It’s amazing how many birds are named after a guy named Swainson. William Swainson was born in Liverpool, England in 1789. He was an English naturalist, author and illustrator.
After finishing a stint in the army in 1815, he headed to Brazil to pursue his lifetime interest ?natural history. When he returned from collecting plants and animals he became a Fellow of the Royal Society. A talented illustrator, he believed the art of zoological illustration should be as noble as any art form.
So why did taxonomists name birds after this man? It comes from the quantity and quality of zoological publications he produced. These include Zoological Illustrations, Exotic Conchology, The Geography and Classification of Animals, Birds of Western Africa, Flycatchers, Animals in Menageries, Taxidermy, Treatise on Malacology or Shells and Shellfish, and The Natural History and Classification of Quadrupeds.
Swainson’s Fauna Boreali-Americana inspired early American naturalist Thomas Nuttall to name a thrush for Swainson. French naturalist Charles Lucien Bonaparte named his new hawk after him, and Audubon named the Swainson’s warbler in his honor. In fact, Audubon asked Swainson to help him with his Ornithological Biology, but Swainson refused because his name would not have appeared on the title page. Their friendship thereafter waned.
Swainson made his contributions in the period before our current system of taxonomy, well before the relationships between species were understood. With the arrival of Darwin’s ideas of evolution, the beginnings of taxonomy emerged causing Swainson’s theories to become discounted by the zoological community.
Unable to get another post in the British Museum and with the death of his wife, in 1852 he immigrated to New Zealand. While in New Zealand, as well as Australia, he took up the study of botany, but published nothing.
Besides Swainson’s avian discoveries, he should be recognized as the first illustrator to use lithography in bird book illustrations. This opened the era of fine, hand-colored plates in bird books, the first of which was the three-volume work Zoological Illustrations. The lithographic plates were drawn and printed by Swainson himself. He died in 1855.
This next person has only a single bird named after him, but not really after him at all, rather named by him in honor of his wife, Elizabeth. The man is John Gould, and the bird, the colorful Australian native ?Lady Gouldian finch (Poephila gouldiae).
Gould was born in England in 1804. He was the son of a garden worker, a vocation he himself followed at the age of 13. He had no formal education but became a self-taught taxidermist, fascinated by nature from an early age.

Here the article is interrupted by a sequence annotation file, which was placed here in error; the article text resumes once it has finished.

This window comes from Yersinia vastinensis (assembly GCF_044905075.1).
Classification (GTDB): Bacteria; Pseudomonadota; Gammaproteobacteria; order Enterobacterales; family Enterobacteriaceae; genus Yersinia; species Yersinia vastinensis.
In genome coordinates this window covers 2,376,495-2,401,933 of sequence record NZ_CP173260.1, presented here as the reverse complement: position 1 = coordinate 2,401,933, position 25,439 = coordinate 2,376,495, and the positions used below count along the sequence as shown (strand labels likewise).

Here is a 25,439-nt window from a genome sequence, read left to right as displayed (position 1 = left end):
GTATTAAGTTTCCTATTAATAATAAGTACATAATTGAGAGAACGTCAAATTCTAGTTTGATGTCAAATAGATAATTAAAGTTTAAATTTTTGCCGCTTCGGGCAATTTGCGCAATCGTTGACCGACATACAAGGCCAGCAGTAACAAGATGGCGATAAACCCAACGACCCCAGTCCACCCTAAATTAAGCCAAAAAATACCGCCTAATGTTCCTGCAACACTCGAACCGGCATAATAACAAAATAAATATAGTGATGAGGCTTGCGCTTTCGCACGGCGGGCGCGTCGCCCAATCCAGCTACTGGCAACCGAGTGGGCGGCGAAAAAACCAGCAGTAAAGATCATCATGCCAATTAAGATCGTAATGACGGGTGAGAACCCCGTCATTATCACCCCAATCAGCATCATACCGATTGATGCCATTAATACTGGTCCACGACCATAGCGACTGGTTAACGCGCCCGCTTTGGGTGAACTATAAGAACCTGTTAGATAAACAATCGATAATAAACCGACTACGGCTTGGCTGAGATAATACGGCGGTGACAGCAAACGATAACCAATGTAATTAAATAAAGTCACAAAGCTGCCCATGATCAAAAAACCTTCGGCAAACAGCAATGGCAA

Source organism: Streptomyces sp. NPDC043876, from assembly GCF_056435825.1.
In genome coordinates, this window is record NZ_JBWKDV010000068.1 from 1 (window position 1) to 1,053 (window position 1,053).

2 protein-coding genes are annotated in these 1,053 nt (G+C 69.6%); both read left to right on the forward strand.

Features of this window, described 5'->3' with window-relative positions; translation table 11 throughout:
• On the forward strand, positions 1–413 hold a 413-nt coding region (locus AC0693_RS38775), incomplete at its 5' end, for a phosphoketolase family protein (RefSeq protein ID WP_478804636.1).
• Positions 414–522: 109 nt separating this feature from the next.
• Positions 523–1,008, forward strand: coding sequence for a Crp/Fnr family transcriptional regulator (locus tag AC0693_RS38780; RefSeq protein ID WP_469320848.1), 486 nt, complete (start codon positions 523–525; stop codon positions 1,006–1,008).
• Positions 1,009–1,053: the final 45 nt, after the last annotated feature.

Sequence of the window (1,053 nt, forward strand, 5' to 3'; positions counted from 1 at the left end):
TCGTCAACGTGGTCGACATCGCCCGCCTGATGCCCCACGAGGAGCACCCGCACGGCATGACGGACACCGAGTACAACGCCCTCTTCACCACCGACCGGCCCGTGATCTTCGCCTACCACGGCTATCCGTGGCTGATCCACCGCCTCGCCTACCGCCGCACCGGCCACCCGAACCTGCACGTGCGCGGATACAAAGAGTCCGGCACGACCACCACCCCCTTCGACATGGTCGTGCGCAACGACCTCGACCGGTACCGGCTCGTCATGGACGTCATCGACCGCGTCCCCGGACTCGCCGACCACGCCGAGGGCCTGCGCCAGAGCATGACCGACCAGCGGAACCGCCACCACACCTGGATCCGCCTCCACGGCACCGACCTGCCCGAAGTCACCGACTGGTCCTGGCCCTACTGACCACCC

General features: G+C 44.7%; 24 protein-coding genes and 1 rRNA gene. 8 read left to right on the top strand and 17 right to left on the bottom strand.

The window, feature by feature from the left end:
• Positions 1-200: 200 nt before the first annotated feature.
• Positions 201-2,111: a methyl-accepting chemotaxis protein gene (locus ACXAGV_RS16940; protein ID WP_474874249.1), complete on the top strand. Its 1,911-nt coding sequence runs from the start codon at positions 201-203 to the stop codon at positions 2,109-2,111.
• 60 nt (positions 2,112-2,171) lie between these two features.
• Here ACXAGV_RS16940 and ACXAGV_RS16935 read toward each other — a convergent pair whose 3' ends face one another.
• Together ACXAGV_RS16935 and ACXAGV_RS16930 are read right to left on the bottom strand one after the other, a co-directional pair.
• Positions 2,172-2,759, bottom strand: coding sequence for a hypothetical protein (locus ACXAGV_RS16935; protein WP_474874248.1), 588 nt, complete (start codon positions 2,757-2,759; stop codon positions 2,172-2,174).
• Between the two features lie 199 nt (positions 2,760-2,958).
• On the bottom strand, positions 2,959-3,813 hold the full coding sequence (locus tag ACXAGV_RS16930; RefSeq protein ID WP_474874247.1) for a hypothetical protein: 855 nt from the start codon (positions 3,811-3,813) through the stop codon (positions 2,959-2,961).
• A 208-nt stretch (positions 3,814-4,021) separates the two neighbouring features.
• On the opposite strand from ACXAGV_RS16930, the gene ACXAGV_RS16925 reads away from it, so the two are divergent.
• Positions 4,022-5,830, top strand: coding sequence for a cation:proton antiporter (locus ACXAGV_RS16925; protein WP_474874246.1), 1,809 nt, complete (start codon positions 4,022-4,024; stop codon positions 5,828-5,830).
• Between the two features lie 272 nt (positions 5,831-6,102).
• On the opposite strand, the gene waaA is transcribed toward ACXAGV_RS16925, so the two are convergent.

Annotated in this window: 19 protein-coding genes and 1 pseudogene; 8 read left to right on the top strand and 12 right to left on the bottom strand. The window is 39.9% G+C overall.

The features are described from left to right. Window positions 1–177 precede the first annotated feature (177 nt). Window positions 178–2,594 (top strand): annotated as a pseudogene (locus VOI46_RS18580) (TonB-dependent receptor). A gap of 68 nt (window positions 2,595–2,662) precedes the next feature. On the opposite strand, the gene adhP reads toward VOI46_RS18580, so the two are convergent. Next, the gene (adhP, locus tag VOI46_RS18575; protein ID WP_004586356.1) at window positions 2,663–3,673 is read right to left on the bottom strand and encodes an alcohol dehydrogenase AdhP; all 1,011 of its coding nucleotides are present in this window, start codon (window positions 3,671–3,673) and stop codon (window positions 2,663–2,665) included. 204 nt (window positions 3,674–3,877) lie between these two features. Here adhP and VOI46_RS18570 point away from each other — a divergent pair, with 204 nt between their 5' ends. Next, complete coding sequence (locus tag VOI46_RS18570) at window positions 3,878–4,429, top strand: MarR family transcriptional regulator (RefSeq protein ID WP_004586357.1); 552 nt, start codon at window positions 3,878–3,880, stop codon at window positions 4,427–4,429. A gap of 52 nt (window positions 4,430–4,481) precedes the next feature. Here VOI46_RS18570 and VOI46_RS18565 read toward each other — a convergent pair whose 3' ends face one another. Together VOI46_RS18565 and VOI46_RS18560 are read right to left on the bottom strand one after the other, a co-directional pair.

At the age of 21 he started a taxidermy business in London. In 1832 he was listed in the London Business Directory as “a bird and beast stuffer.” A year later he appeared as “a naturalist.” This was an exciting time for young Gould; the world was filled with new discoveries. Many strange, unknown animals were being brought back to London with returning expeditions.
Besides his taxidermy business, he accepted the position of Curator and Preserver to the Museum of the Zoological Society of London. During this period he traveled widely in England and in Europe buying and selling preserved specimens.
In 1829 John Gould married Elizabeth Coxen, who was an accomplished artist. In 1830 he published his first scientific paper and began the life for which he is most noted. He and Elizabeth soon started their publishing enterprise.
Gould’s Published Works
At this time in the 19th century, steam had just been harnessed to drive printing presses. Books were printed faster than ever before and far more cheaply. Many titles were produced, and the number of readers grew. Gould recognized this, but cheap reading material was not his thing. He wanted books to be of the highest quality, expensive and financed by pre-subscription.
Gould recognized his own artistic shortcomings and hired some of the best artists and illustrators of the day to help with his works. One was a famous artist and creator of nonsense rhymes, Edward Lear, who also helped pioneer the process of lithography in which illustrations are drawn on limestone plates or blocks and then transferred onto paper. Lear taught Elizabeth Gould how to produce the limestone blocks for Gould’s works. Gould did the original drawings, then Elizabeth transferred them to the limestone and helped with the hand coloring of each plate.
During the next 50 years, Gould and his artists produced 14 titles in 49 volumes, all published in huge Imperial Folio format. Each animal was illustrated in a large (sometimes larger than life-size) lithograph. Three thousand colored plates were produced in this manner.
Many of the lithographs attributed to Gould were actually done by Lear. Gould felt that since he had paid for the lithograph, it was his, and in his books he showed himself and Elizabeth as the artists and lithographers. Lear left the partnership soon after they finished the lithographs in Darwin’s Zoology of the Voyage of the H.M.S. Beagle.
Gould was at work on his seven-volume Birds of Australia when, in 1841, Elizabeth died during the birth of their eighth child. She was 37. He was lucky enough to obtain the skills of an excellent artist and lithographer, H. C. Richter, who worked with him until Gould died in 1881.
Today you can do an internet search and find many of Gould’s plates. It’s pretty obvious he owes his reputation to the assistance of many artists, lithographers and colorists, not the least of which was Lady Gould.